More than one shade of green?
ESG (Environmental, Social, Governance) encompasses 3 areas in which many companies want to improve. In recent years ESG has become a buzzword, making (myself at least) feel as though I am doing “good” when buying from or investing into said companies. However, are these ESG companies as good as we are led to believe?
ESG is a very broad term, it requires companies to implement many changes to their standard business models. For example; decreasing CO2 production, paying workers appropriately and creating a diverse work force. These examples seem like obvious and important changes to a company’s operations. But for textile companies, who are renowned for low wages in developing countries, and for oil companies, where CO2 production is a by-product of operations, the changes required present immense challenges.
This is by no means a new issue. BP has set its sights on net zero carbon by 2050. This seems ambitious, especially for an oil company, however, it is a good long-term strategy to ensure they can keep up with the gradual change to green energy. ExxonMobil on the other hand, has decided to continue only offering oil and gas products. This was one factor causing the 40% price drop of ExxonMobil shares in 2020.
The cost for a company the size of BP to implement such changes to their operations will be large. Here, I have only discussed their net-zero carbon emissions. This does not include changes required, for example, to address their societal impact or business ethics, both of which will have a price-tag attached. It is expected that in the long-term, the reputational impact of not implementing changes will be far greater than the short-term balance sheet hit.
Premium FTSE listed companies have to disclose many of their climate-related risks. But a key issue surrounding ESG is the lack of any clear standards. This means it can be difficult for many to understand a company’s climate disclosures and differences compared to others. Also, this makes ESG standards for companies more difficult – whether they are doing enough, more than enough or not enough can be hard to distinguish.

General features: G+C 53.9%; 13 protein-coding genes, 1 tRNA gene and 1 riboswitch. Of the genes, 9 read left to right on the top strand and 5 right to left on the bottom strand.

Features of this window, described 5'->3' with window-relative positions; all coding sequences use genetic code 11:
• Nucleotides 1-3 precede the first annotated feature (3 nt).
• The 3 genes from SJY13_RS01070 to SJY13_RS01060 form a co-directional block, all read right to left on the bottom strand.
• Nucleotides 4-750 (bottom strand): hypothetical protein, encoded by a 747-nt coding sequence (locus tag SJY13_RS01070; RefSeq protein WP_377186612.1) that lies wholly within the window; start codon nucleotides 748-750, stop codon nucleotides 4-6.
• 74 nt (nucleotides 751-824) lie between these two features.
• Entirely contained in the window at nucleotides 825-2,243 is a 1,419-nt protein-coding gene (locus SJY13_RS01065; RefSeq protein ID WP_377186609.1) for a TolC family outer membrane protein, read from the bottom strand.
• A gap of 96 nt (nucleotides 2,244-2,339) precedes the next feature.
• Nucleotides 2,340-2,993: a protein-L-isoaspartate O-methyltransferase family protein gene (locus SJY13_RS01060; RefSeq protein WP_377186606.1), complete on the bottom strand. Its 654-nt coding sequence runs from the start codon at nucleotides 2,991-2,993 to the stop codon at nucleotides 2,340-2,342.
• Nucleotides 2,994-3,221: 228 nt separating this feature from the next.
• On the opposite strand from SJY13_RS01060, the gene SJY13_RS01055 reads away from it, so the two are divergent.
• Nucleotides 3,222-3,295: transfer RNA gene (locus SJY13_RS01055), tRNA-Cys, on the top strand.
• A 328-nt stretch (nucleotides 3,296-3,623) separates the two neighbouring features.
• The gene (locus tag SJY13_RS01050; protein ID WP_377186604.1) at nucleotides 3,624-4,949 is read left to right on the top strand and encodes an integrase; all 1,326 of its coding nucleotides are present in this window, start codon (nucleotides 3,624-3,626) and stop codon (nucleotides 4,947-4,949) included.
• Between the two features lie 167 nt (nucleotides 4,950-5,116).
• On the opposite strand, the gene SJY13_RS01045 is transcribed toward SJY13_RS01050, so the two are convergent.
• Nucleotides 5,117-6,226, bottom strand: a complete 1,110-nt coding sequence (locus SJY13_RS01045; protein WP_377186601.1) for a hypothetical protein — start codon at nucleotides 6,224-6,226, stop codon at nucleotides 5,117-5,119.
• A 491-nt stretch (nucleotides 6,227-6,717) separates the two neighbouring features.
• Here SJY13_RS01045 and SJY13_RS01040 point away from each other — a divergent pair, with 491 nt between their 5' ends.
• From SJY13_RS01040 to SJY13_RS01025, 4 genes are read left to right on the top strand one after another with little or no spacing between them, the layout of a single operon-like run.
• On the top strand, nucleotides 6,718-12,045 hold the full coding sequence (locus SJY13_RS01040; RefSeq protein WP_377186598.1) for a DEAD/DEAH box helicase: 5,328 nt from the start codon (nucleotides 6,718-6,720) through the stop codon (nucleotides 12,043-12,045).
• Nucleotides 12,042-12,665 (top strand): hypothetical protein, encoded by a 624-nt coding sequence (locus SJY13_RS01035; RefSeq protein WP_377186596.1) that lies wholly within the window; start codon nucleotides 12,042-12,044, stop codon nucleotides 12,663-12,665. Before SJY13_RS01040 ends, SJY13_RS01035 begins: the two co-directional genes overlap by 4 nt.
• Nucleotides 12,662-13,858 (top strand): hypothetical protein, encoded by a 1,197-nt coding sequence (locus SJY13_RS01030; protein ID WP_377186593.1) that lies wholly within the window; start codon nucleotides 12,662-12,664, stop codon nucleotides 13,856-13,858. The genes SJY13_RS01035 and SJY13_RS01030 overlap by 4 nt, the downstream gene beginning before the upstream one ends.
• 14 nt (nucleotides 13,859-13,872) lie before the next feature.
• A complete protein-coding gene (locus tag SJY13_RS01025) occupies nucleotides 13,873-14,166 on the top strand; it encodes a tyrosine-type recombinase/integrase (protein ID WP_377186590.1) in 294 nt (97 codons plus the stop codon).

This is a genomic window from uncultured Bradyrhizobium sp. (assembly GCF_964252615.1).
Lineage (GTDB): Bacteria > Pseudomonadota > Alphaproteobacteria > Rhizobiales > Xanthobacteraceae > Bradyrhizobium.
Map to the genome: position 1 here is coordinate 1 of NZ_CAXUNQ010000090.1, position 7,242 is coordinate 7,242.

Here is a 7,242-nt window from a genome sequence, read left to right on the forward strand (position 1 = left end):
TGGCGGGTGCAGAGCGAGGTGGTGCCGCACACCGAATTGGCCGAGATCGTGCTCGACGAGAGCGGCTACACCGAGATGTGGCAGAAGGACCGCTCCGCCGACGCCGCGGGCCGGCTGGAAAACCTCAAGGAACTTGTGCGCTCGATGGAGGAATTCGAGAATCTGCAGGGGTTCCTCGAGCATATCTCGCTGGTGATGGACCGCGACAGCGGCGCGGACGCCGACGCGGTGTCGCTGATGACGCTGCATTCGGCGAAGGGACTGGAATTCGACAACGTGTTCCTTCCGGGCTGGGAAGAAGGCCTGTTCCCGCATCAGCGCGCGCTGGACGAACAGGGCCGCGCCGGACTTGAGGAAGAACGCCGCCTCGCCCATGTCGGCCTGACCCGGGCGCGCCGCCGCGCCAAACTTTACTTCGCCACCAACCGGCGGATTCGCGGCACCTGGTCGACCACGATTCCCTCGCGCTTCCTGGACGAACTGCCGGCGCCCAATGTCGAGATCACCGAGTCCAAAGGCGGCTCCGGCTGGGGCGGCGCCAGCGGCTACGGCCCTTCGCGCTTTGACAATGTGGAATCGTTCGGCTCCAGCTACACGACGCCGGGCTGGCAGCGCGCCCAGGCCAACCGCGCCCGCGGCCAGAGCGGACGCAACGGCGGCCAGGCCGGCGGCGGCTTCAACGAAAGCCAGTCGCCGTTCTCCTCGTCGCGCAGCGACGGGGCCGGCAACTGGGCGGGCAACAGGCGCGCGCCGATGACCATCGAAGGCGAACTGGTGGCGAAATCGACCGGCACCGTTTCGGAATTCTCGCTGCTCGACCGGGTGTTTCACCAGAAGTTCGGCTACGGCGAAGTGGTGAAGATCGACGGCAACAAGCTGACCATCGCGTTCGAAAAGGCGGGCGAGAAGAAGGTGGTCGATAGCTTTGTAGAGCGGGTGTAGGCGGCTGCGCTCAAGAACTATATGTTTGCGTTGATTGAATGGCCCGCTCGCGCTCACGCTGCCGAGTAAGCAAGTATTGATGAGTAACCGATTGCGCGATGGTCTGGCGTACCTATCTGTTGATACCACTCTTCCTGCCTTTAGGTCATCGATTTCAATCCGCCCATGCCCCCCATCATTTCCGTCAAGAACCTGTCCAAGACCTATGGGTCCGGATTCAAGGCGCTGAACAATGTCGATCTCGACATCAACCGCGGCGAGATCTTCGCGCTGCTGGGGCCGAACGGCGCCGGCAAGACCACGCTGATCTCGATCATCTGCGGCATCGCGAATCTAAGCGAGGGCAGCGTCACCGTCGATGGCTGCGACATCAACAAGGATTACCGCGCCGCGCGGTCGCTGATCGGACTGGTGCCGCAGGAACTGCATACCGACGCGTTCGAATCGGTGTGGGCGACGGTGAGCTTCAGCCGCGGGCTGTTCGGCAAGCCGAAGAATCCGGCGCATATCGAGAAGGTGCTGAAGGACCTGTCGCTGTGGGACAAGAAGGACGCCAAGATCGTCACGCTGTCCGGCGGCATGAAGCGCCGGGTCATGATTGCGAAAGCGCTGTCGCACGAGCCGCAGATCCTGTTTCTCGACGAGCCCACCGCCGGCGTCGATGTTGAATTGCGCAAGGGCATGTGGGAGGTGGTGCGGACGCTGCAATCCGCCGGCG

The complexities surrounding ESG reporting may be one reason for the different standards of ESG compliance - sometimes called the “multiple shades of green” - within ESG funds. Fund managers and analysts will thoroughly research a company before purchasing, but there are no clear standards for funds as to what constitutes an ESG investment. The lack of standards for companies and for funds, means that it is up to the fund’s subjective opinion on what constitutes ESG and what will make up their ESG portfolios. This can lead to differing opinions on whether companies are ESG and varying ESG ratings for the same company across funds.
In my opinion this has generated confusion surrounding the term ESG. ExxonMobil is included within the S&P500 ESG index, even though it has no plans to reduce its oil and gas offering. The S&P has backed the ESG allocation, saying the index is for those who integrate core ESG factors into their investments. Companies can also outsource parts of their supply chain, to hide potential ESG related risks from their disclosures. These and other nuances result in disparity between ESG funds.
It is commonly said that ESG funds provide superior returns for investors compared to non-ESG funds. But whether that will be in the near-term or in the long-term has not yet been proven. Further to this, we do not know whether these superior returns will be from companies with stringent ESG policies (e.g. impact initiatives) or those that loosely follow ESG guidance.
According to Morgan Stanley, 85% of investors are interested in ESG investing. This number is only set to rise as consumers become more aware of ESG’s importance. As such, it is important that clear rules regarding ESG standards are put in place, to allow a simple understanding of which companies are doing well and which need to do more. As more companies embrace the ESG title, it is important that we can understand whether a company is green, and importantly, what shade of green it is.